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Looking for advice on getting a micro drill press to help with my mini furniture making.... I know the Cameron is probably the best but at around $2000 for everything I want, it's a little pricey. What's the next best? I'd like maybe an x-y table, a vice, and a way to index columns. I'd appreciate any advice....

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WeekendMiniaturist

I have used the Cameron Drill press in one of Tom Walden's class many years ago and in Bill Robertson's class this past summer.  Since our class at Guild School had Taig, Sherline & Cameron setups for different operations that we were doing, I personally preferred the milling options on the Taig or Sherline. 

 

I was quite apprehensive in my needlework stand class in using that mill cutter on the cameron to make molding and prefer to use a router to make molding, and the bonus is that a great router is less expensive.  I concluded for me, that I prefer to use a mill setup for milling.  I like the Taig or Sherline mill options because you can also use it as a lathe.  I purchased a Taig this past summer.

 

I know the Cameron is uber precise, but I think starting my drilled hole with a hand pin vise is reasonably precise too, so the Cameron was actually the one piece of equipment that I haven't wanted to buy.  Now if I found one at a local auction inexpensively, it would be on my bench, but so far, I haven't found one that suits my mini budget... fortunately I have to have a balanced budget - and it balances between buying cool tools and traveling, so I don't buy everything.

 

I do not know your experience in scale modeling, so my recommendation is to attend a learning experience with these tools so you can see if you like and can use the equipment.  One of my largest learning curves was learning to set the stuff up by myself so I could use it.

 

I am looking forward to other forum members discussion on this subject.  I know a couple of my friends have Cameron, so I hope they will post about their experiences with it.

 

Tamra

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Bill Hudson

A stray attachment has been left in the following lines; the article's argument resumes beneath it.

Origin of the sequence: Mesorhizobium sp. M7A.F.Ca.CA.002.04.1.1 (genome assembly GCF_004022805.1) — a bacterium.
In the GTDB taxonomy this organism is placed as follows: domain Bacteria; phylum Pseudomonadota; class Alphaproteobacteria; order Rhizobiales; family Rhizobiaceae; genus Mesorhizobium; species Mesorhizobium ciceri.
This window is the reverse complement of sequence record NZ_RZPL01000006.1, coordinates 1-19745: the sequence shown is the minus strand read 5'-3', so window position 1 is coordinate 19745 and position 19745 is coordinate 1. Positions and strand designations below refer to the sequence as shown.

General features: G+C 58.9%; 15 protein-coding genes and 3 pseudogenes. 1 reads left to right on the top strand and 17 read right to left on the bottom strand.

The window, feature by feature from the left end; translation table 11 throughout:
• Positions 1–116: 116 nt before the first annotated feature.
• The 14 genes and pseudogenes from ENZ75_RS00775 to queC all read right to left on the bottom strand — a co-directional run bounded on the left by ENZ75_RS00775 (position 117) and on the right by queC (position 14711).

I have had a Cameron for many years.  I have never felt it was worth the money I paid for it.  Look into the Micro-Mark (or Proxxon) drill presses.  Less money and you have money left over to buy an XY table and vise.  You can make your own indexer.  

 

Bill H.

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Wm. R. Robertson

I am thinking since you want this for miniature furniture making, we really don't use Cameron drill presses as a drill press but more like a over arm router or a milling machine. So, maybe look at mills. I know a lot of people are using the Proxxon MF 70 for a lot of the same things they were doing on a Cameron. Things like mortices, molding, thicknessing small parts. Drilling lots of holes would be slow due to no quill. As for fluting columns, that is a separate jig or fixture. No one makes one commercially that fits all the needs, I have made some and they worked well. I did see a little Proxxon rotary table and maybe you could rig up sort of a tail stock to support long columns?

Here is Pete's site, he makes some extra fences and things for these specifically for miniature work,

http://www.smallerthanlife.com/

Another thing you could try is find a Cameron on eBay, they are out there and sometime the price is good, depends on the demand that week. I bought one earlier this year for $280 but it does need some work. My first one I bought new from Cameron back in 1978, I think the price was $ 125. I just love the things.

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WeekendMiniaturist

If you sign-up for Micro-Mark's email list they do have sales.  Unfortunately the 20% off sale ended last night.  They frequently have different items on sale, but a 20% off sale seemed a little unusual to me; still I didn't purchase anything last night.  If you have not already signed up for their email blasts, you can watch and wait... and you can set your preferences on eBay for Cameron drill presses or Micro-mark so their system sends you a daily email of new items listed.  I have been watching Cameron drill presses for a couple of years, on/off, but I haven't purchased; I would be more comfortable getting one that doesn't need a lot of work. 

 

I know routers mounted below the table can have a safety guards built in to the tables, so this can also be a consideration for using a router instead of a drill press... I've seen more then 1 mangled fingers in my experiences, so I am very safety conscience with my own fingers.    My OLD dremel router does not have a fence and is mounted overhead like a pin router.  It is not even in the same class as a Cameron but it is a very reasonable operation to use it for occasional pin router exercise.  

 

In Tom Walden's class we used the Cameron as a pin router with a pre-made jig, in his "The Magic of a Drill Press Workshop". 

 

Who has purchased the micro-mark or proxxon drill press?  Does Elga have one?  I think she is still traveling this week.

 

Tamra